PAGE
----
James Butt

Photo credit: naathas/Flickr (CC-by-nc-nd)

Angie was on the sofa in the living room, on her side with her back to the TV. One of those reality wedding shows was on, the ones where the drama appeared natural enough. I put my work bag on the kitchen table and poured a glass of water.

“Any dinner?”

She didn’t respond. I didn’t expect her to. She rolled toward the TV, resting her right arm across the top of her waist as she reached for the remote. She probably thought these little gestures of hers prevented me from noticing her growing bump.

I rummaged in the pantry for a loaf of bread and filled a sauce pan half-ways with water before putting it on the stove. “I’m boiling some weenies. You want any?”

She shook her head no, and I went to the fridge. There was a casserole dish with sour cream and salsa dip on the middle shelf, covered with cellophane.

“We having nachos?”

“No,” she said. “That’s for Eileen and me. She’s coming over later and we’re doing some planning for the baby. You’re going over there to play poker with Ray tonight, remember?”

Eileen was a few months pregnant. She and Angie got together regularly now to discuss her baby. I’m not sure what things they discussed, in terms of Eileen’s baby plans. But it seemed to help Angie some. She’d been happier the last month or so. It meant I had to spend more time with Ray, because that’s who we hung out with now, Ray and Eileen. Tonight was poker, and he’d have his construction pals over to fill out the table.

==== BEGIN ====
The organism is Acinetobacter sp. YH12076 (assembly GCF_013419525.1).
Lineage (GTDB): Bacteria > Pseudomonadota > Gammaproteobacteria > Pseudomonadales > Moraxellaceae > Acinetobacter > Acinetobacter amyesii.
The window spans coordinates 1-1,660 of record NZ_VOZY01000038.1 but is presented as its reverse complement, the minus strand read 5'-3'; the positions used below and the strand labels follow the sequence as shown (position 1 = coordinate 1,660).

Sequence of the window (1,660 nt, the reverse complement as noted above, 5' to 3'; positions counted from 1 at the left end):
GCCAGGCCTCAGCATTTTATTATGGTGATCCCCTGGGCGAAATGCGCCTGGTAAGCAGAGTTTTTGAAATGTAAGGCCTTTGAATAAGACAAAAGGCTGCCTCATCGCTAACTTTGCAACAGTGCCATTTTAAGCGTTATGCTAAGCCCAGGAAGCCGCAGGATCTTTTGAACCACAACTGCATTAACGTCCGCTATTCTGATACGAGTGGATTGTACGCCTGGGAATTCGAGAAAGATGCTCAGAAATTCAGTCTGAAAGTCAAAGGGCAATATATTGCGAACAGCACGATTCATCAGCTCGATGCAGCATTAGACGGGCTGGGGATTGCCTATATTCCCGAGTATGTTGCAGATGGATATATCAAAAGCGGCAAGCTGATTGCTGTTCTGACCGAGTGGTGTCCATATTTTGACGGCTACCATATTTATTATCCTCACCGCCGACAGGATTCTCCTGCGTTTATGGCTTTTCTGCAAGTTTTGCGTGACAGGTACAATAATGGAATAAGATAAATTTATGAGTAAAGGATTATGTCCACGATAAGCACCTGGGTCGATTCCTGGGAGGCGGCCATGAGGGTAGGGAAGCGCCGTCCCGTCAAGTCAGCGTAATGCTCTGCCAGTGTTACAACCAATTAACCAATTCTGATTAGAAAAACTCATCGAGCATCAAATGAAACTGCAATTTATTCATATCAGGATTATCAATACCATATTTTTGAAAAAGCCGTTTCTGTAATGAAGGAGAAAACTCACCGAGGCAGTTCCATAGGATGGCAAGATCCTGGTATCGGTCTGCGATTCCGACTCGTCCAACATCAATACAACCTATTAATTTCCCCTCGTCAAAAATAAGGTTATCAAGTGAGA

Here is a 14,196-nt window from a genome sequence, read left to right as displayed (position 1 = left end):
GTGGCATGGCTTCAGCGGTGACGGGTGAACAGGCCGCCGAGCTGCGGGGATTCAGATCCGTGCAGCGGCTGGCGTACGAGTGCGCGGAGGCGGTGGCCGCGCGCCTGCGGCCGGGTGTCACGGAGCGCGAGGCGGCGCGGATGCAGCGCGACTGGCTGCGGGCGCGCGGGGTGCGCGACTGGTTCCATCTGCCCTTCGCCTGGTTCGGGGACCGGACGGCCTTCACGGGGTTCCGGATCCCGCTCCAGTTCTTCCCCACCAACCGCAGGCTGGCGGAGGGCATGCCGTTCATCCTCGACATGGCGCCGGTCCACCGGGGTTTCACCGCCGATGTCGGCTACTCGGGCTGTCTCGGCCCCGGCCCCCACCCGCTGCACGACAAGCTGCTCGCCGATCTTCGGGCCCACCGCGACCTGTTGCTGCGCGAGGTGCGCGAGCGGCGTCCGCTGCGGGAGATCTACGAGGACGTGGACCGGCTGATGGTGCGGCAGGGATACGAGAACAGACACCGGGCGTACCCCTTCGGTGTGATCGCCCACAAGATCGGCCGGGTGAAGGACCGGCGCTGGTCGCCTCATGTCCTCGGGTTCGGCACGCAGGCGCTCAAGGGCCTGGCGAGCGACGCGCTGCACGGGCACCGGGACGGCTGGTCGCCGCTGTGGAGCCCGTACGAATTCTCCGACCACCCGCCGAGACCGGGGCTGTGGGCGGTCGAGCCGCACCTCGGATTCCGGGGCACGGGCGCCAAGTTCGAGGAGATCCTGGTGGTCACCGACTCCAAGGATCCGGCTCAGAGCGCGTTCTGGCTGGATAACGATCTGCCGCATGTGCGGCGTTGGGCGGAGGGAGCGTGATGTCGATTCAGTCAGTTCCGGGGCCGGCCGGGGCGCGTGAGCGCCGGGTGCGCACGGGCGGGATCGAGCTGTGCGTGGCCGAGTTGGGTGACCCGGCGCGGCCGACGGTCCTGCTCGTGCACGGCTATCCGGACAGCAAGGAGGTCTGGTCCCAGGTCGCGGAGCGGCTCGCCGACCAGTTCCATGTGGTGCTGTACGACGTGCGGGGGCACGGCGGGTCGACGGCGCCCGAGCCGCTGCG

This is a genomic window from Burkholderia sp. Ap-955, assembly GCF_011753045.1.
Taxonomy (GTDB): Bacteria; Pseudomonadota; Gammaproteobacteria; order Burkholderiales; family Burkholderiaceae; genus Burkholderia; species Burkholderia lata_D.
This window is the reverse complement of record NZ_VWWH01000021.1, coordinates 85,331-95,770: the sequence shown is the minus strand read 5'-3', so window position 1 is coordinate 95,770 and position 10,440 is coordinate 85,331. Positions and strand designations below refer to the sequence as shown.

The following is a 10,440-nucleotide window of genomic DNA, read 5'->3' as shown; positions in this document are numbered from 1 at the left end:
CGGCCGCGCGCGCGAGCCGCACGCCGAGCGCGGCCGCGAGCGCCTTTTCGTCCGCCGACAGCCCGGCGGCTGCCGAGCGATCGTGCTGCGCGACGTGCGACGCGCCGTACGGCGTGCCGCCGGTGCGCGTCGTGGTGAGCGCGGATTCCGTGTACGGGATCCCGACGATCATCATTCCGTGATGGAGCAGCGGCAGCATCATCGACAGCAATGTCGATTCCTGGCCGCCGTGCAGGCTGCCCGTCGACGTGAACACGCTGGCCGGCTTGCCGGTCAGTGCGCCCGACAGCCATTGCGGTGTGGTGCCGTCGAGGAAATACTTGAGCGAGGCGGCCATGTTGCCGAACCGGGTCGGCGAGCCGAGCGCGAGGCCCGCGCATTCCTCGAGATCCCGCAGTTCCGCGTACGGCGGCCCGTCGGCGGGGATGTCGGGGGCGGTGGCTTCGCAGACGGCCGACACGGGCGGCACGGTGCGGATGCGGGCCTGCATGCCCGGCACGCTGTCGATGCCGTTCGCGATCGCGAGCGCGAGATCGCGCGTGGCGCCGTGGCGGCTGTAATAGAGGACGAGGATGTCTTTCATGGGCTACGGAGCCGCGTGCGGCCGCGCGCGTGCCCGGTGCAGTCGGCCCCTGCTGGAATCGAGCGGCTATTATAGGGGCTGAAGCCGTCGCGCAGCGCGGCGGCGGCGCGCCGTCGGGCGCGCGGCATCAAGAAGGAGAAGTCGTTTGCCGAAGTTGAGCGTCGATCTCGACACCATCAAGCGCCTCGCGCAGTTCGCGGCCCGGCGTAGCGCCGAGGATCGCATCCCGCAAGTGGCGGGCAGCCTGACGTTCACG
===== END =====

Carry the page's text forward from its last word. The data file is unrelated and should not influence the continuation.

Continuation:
I closed the fridge and put the pot of water in the sink. I threw the bread in the trash. “I got fired today.”

She glanced over briefly and I couldn’t read her face. I said nothing else and turned for the bathroom to get ready for poker night.


Ray and Eileen lived next door to me and Angie. We shared a fence in the back, and the path between us was beat down to a thin dirt trail. Ray had a new poker table set up in his garage. We usually played at the kitchen table, but now, with Eileen pregnant, she didn’t want smoke in the house.

Ray was a big guy. He looked exactly how a construction worker ought to, with a large shaved head and barrel chest. His construction pals looked the same as him, each had arms thicker than my legs.

They were already at the table. Ches and Paul, and a new guy I hadn’t seen before. He was younger than the rest, with a cap pulled tight over his head, and a thick, wiry beard hung down below his chin. All four of them were smoking cigarettes, something I rarely seen outside of poker night.